Two reviews that originally appeared in Black Static #37:-
SWAN RIVER PRESS
THE SEA CHANGE & OTHER STORIES (The Swan River Press hardback, 144pp, £30) is the first collection of short stories by award winning novelist Helen Grant. Meticulously written and with carefully calculated chills, but with nothing of grossness or the modern penchant for gore, the stories contained in this slim, elegant volume owe much to the influence of M. R. James in mood and approach to supernatural fiction, and indeed at least two of them were directly inspired by his oeuvre.
A case in point, opening story ‘Grauer Hans’, an eerie and understated account of childhood encounters with the bogeyman and how as an adult the narrator must return to confront the thing that so beguiled and terrified her as a child, with a local legend given a compelling twist. Offering a conflation of urban myth and the phenomenon of the imaginary friend, this is a tale in which our perspective is at odds with that of the protagonist; what seems amiable enough to her childhood sensibility is wholly minatory to the reader, so that we fear for her, and yet Grant offers little by way of comfort when the nature of the threat finally becomes clear, instead introducing a cycle of terror that is set to be repeated without end. Title story ‘The Sea Change’ is told from the viewpoint of the friend and colleague of a diver who discovers what appears to be an ancient wreck unearthed by changes in the current and becomes obsessed with it. But what we are dealing with in this slow burn tale is a truly alien menace, one made all the more effective by the writer’s reticence in describing it, wisely leaving the reader’s mind to fill in the gaps, only to finally pin us down with a scene of corporeal dissolution as chilling and repellent as any to be found in the work of Machen and Chambers once we have been lulled into this false sense of security.
Picking up on an unfinished story by James, ‘The Game of Bear’ captures perfectly the feel and tone of its source material, as one gentleman unfolds to another the story of why a children’s game disturbs him and the curse that befell Henry Purdue, a grim and unsettling account of spectral revenge that does the master proud. The shortest story in the book, ‘Self Catering’ introduces a humorous note as an overly fussy man seeks a holiday in a haunted house only to have his requirements met in a rather novel manner, the tale replete with literary references that add vim to a narrative that makes up for what it lacks in credibility with an adroit and deliciously tongue in cheek telling. ‘Nathair Dhubh’ reads like a Welsh version of Picnic at Hanging Rock, two young men scaling the eponymous peak with unlooked for consequences. Not so much story as an account of unusual events, the kind of thing Charles Fort would have appreciated had it been ‘real’, it’s a narrative that is shot through with a sense of the numinous, an awareness that reality holds untold and unimagined potential to mess with the lives of we mortals, that in the end there is only mystery.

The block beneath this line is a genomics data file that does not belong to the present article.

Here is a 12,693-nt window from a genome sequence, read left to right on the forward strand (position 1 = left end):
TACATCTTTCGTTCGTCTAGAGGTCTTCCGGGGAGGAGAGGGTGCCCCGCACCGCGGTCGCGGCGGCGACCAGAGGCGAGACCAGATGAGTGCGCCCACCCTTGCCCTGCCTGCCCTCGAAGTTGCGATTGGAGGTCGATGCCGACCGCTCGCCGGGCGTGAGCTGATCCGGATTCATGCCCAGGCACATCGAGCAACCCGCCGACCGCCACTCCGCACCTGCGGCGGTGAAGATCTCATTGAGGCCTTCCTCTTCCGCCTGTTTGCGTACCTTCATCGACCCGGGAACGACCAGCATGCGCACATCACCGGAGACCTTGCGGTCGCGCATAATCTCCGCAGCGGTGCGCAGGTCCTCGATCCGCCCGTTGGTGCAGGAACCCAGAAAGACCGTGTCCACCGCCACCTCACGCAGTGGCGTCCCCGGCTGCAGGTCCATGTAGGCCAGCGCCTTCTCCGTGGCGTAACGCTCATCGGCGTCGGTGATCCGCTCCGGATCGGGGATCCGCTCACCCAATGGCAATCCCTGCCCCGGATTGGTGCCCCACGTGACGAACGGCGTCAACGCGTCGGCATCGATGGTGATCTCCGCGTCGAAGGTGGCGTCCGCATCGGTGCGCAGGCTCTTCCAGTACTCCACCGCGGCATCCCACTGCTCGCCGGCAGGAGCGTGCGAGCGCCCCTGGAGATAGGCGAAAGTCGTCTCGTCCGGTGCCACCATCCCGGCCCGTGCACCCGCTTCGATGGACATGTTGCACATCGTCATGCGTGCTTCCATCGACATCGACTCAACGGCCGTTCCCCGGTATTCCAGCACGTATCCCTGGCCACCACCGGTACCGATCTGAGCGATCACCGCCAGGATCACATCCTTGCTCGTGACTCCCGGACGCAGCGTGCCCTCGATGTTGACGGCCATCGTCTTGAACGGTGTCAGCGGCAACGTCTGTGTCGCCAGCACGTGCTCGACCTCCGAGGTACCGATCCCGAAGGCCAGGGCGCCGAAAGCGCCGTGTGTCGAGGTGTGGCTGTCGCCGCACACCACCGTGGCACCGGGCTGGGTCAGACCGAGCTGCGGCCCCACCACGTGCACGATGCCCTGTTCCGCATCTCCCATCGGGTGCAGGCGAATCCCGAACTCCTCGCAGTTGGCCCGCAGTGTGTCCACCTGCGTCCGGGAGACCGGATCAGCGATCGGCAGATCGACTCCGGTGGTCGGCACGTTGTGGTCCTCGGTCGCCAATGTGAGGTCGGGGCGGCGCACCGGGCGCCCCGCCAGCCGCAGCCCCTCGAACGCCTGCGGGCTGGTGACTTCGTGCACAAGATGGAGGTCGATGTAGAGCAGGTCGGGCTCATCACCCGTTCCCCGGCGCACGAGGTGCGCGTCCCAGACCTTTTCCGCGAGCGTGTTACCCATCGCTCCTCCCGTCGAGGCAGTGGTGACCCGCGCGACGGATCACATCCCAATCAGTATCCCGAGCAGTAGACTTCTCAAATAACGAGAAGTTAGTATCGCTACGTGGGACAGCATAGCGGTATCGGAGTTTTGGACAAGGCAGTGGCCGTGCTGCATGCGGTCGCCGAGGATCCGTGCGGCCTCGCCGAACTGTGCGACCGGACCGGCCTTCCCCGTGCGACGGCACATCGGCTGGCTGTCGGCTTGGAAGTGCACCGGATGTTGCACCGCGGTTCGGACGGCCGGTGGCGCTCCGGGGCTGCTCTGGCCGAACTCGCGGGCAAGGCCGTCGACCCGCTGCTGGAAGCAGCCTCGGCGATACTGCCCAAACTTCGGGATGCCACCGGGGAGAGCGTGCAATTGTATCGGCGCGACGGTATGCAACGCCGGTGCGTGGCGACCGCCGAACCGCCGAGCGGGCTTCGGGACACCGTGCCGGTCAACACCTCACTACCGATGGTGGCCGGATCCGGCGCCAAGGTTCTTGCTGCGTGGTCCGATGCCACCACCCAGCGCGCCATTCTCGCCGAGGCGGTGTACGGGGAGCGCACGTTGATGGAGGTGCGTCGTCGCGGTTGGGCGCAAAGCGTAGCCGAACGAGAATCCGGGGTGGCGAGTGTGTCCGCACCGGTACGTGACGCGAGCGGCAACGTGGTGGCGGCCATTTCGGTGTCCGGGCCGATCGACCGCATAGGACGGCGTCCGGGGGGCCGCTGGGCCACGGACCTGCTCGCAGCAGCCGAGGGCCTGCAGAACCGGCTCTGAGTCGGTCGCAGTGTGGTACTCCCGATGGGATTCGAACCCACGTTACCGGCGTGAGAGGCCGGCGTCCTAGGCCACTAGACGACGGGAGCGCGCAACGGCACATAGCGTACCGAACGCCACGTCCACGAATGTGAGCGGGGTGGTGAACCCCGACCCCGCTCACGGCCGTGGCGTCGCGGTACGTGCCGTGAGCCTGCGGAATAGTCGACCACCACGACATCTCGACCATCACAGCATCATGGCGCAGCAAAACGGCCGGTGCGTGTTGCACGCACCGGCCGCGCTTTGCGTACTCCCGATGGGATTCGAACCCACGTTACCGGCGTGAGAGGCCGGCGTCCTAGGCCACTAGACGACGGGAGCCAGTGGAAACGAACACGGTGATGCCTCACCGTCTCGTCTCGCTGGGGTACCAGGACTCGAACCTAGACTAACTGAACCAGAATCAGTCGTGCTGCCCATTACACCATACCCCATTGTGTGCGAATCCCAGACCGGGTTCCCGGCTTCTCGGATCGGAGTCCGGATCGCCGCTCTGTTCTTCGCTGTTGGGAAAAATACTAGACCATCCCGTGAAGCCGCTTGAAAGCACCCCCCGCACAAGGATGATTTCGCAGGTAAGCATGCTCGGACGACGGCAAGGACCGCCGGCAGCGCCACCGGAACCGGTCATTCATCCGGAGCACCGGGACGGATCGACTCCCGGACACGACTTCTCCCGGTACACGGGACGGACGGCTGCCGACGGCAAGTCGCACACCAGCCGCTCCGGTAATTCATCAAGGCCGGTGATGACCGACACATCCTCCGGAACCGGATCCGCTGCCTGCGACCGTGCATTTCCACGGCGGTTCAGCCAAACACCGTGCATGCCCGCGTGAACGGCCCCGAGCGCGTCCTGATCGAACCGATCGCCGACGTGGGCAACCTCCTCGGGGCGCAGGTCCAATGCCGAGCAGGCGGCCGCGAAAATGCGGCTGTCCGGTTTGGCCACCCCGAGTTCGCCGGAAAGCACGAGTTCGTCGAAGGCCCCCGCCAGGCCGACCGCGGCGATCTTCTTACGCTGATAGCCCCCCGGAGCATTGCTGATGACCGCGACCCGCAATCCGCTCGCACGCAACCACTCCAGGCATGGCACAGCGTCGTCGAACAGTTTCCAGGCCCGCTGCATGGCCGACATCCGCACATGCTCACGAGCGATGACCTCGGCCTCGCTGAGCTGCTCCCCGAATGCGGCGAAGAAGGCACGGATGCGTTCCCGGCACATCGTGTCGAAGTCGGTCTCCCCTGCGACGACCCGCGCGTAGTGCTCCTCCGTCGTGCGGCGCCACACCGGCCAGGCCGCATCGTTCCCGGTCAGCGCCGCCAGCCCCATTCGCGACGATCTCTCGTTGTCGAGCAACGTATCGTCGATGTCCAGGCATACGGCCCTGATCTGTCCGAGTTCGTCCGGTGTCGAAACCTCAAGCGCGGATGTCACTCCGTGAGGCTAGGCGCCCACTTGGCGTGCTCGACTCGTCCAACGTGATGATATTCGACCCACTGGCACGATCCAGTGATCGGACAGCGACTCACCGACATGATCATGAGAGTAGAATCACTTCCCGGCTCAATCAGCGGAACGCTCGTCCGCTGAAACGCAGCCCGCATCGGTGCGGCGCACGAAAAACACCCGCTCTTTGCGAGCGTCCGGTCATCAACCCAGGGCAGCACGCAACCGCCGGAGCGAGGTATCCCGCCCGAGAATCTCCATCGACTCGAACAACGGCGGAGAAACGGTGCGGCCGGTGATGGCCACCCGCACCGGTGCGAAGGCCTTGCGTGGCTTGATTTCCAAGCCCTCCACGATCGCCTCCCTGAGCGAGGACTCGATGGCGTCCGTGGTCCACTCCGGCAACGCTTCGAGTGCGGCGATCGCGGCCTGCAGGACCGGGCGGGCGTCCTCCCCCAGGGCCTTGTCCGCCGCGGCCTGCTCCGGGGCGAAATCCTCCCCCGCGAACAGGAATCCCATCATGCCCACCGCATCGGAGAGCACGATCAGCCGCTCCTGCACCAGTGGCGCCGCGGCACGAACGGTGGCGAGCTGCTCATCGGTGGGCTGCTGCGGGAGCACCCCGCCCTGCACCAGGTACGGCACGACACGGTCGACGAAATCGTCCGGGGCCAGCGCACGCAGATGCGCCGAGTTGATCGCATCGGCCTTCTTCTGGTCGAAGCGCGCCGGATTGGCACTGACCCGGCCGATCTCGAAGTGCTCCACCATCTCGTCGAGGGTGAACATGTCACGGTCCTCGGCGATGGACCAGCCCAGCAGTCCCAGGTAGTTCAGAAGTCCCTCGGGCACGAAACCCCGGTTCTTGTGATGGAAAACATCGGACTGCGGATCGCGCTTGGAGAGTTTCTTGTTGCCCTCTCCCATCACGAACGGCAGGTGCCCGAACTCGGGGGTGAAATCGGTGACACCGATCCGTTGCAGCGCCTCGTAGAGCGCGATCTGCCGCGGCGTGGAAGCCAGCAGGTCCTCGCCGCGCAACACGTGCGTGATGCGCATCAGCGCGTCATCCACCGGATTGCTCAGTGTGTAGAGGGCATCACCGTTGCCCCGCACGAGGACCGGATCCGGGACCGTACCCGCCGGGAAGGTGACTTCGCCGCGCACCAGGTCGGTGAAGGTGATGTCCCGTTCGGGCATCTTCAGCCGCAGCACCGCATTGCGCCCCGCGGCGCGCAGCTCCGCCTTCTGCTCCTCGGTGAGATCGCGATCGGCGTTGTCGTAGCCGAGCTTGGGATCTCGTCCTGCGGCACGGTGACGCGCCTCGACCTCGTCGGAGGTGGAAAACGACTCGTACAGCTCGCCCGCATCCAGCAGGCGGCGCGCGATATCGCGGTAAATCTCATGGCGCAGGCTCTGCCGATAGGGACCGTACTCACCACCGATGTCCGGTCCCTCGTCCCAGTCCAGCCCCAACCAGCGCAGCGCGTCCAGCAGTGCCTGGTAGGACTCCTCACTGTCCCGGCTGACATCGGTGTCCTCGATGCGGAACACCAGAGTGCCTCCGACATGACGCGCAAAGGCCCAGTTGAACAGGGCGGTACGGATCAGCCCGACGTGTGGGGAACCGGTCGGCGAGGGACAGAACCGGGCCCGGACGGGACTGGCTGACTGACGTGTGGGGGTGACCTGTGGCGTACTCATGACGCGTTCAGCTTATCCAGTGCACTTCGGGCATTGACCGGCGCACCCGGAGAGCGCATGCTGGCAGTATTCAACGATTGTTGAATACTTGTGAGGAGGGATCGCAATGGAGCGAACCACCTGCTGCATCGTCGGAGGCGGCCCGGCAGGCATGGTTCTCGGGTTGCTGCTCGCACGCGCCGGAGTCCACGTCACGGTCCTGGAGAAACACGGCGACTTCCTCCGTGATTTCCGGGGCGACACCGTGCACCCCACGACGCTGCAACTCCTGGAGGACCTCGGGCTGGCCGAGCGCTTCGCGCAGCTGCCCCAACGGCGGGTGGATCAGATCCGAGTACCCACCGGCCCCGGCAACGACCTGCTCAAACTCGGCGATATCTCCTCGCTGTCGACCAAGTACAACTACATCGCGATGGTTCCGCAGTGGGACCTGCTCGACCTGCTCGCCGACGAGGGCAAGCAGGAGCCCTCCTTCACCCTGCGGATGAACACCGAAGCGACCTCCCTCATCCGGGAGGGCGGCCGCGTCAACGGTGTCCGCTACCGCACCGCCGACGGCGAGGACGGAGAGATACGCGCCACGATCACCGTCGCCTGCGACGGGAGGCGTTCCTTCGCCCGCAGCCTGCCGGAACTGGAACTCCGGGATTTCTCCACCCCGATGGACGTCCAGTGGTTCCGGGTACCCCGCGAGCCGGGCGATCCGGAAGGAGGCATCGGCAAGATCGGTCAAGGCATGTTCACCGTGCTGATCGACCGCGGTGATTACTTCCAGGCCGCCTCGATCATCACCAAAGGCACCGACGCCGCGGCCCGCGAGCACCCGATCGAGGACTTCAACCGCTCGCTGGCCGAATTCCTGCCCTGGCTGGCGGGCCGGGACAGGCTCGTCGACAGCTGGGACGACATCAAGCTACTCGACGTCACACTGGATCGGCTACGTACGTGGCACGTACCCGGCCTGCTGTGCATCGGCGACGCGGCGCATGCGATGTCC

James is an inspiration again with ‘Alberic de Mauléon’, which gives us the back story to the creation of a certain canon’s scrap-book, an ingenious tale of two brothers and the sibling rivalry that led to a horrific fate for one of them, or a gratifying comeuppance if you’re not feeling especially charitable. Finally we have ‘The Calvary at Banská Bystrica’, in which a man tells of his journey to Slovakia in search of a missing brother, and finds subtle hints that Robert had got lost in time as well as geography, the story unsettling and made all the more effective for what is not shown to the reader, a subtle evocation of spectral grace notes. Rounding out the collection are some ‘Story Notes’, with Grant detailing the history of her tales and explaining the ideas behind them, a fascinating codicil to a strong collection of supernatural fare from an assured writer, one who takes familiar material and tropes, making them her own.
John Howard’s WRITTEN BY DAYLIGHT (The Swan River Press hardback, 170pp, £30) casts its net a little wider, stories of an unabashedly genre provenance rubbing elbows with work that is slightly more experimental in nature, tales in which a sense of existential dislocation stands in lieu of more obvious supernatural mechanisms. If the restless spirit of M. R. James ruffled the pages of Grant’s book, then for Howard the ghost in the machine is of a more Borgesian complexion, the mood changing as the volume progresses, the comforts of haunt and home merging with some terra incognito of the writer’s psyche.